Startup Aerospike has guzzled $20m in filthy valley lucre. And it'll use the cash to fund its assault on database incumbents, namely making its flash-oriented NoSQL software open source.
The company told The Reg on Tuesday that this is not some crazy plan: its decision to publish its database server code under the AGPL license, and the client under the Apache License Version 2, is absolutely necessary.
"Our goal was always to go after a billion-dollar market and that means open source. The big market today in databases means developer adoption and it means community," explained Brian Bulkowski, Aerospike's founder and chief technology officer, in a chat with El Reg. "Closed source propriety puts such a limit on your market reach."
Aerospike is not alone: many IT incumbents are turning to open source as a way to drum up developer enthusiasm for their products. Microsoft made its "Roslyn" .NET compiler open source; Google has started involving itself in the Docker Linux containerization community to boost interest on its cloud; IBM has partnered with MongoDB; Pivotal has used its open source Cloud Foundry tech to create a "Foundation" to bring a bunch of companies together; HP has restarted its public cloud strategy as "Helion" and based it on the open source OpenStack tech; and so on.
Closer to home, Aerospike's upstart database contemporaries MongoDB, DataStax, and Couchbase all produce open source variants of their technology, or build their products out of open source components.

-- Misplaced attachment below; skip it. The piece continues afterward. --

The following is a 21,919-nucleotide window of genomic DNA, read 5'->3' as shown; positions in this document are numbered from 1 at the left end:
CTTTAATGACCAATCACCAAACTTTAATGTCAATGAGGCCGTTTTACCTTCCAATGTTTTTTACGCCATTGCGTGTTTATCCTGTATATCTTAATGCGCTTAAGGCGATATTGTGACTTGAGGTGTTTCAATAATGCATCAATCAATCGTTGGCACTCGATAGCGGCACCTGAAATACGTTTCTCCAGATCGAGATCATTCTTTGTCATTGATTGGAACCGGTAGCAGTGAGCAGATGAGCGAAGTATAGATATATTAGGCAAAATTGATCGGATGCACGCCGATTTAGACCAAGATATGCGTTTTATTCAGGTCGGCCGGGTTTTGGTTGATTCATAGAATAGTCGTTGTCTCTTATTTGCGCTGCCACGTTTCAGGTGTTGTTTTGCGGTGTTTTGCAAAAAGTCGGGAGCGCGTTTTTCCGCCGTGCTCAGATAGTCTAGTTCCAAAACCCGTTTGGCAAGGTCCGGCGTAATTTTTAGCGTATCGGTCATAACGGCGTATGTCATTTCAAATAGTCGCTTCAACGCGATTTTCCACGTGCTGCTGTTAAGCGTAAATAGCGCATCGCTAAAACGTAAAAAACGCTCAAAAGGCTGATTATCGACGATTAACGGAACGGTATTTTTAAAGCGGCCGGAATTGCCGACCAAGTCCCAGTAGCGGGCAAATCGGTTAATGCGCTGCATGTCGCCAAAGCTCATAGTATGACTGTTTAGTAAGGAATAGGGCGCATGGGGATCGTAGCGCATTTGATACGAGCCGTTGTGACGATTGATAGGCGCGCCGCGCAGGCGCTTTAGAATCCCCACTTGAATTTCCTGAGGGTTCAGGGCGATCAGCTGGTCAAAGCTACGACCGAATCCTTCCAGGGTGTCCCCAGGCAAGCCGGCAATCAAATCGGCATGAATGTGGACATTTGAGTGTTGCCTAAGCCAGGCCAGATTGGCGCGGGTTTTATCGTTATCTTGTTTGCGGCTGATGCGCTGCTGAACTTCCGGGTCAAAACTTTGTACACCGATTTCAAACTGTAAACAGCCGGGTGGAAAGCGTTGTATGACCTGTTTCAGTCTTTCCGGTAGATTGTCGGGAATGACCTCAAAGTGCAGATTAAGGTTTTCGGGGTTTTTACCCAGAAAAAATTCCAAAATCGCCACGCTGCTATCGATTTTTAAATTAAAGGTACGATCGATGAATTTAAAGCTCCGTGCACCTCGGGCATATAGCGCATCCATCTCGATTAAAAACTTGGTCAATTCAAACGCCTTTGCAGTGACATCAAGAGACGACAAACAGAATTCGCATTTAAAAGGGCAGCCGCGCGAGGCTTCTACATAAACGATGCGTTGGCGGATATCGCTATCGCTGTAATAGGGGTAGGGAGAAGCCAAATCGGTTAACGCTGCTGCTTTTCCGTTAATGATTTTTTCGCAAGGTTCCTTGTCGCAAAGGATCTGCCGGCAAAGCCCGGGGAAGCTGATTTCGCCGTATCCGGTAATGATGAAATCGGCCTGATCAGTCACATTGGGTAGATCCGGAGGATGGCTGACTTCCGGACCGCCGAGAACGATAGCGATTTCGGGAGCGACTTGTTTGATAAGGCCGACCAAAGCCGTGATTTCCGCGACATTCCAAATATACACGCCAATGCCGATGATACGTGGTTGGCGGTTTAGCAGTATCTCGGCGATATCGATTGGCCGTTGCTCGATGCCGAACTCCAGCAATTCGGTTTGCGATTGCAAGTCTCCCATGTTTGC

"If you look at system software in the modern era, the most ways system software going forward is going to be adopted is going to be open source," explained MongoDB's chief technology officer, Eliot Horowitz, in a separate chat with El Reg.
"If MongoDB wasn't open source and wasn't a community vendor it wouldn't have nearly the adoption it has seen."
Aerospike, having looked at its open source contemporaries, seems to feel the same way. It's betting that by publishing its tech as open source it can get developers to adopt its own peculiar take on modern database design.
Where other companies design in-memory databases that are built to live entirely in RAM, and others make systems built around RAM and spinning disks, Aerospike has taken a third route: a hybrid RAM and solid-state storage system. Its tech has asynchronous cross-data-center replication, and strong consistency cluster replication. It uses a log-structured file system that, it says, "is optimized for how flash works – with small block reads and large block writes – and parallelized across multiple SSDs for better throughput."
Besides making the database open source, the company also announced that it had raised $20m in Series C funding from VCs New Enterprise Associates along with Columbus Nova Technology Partners, Alsop Louie Partners, Regis McKenna, and others. ®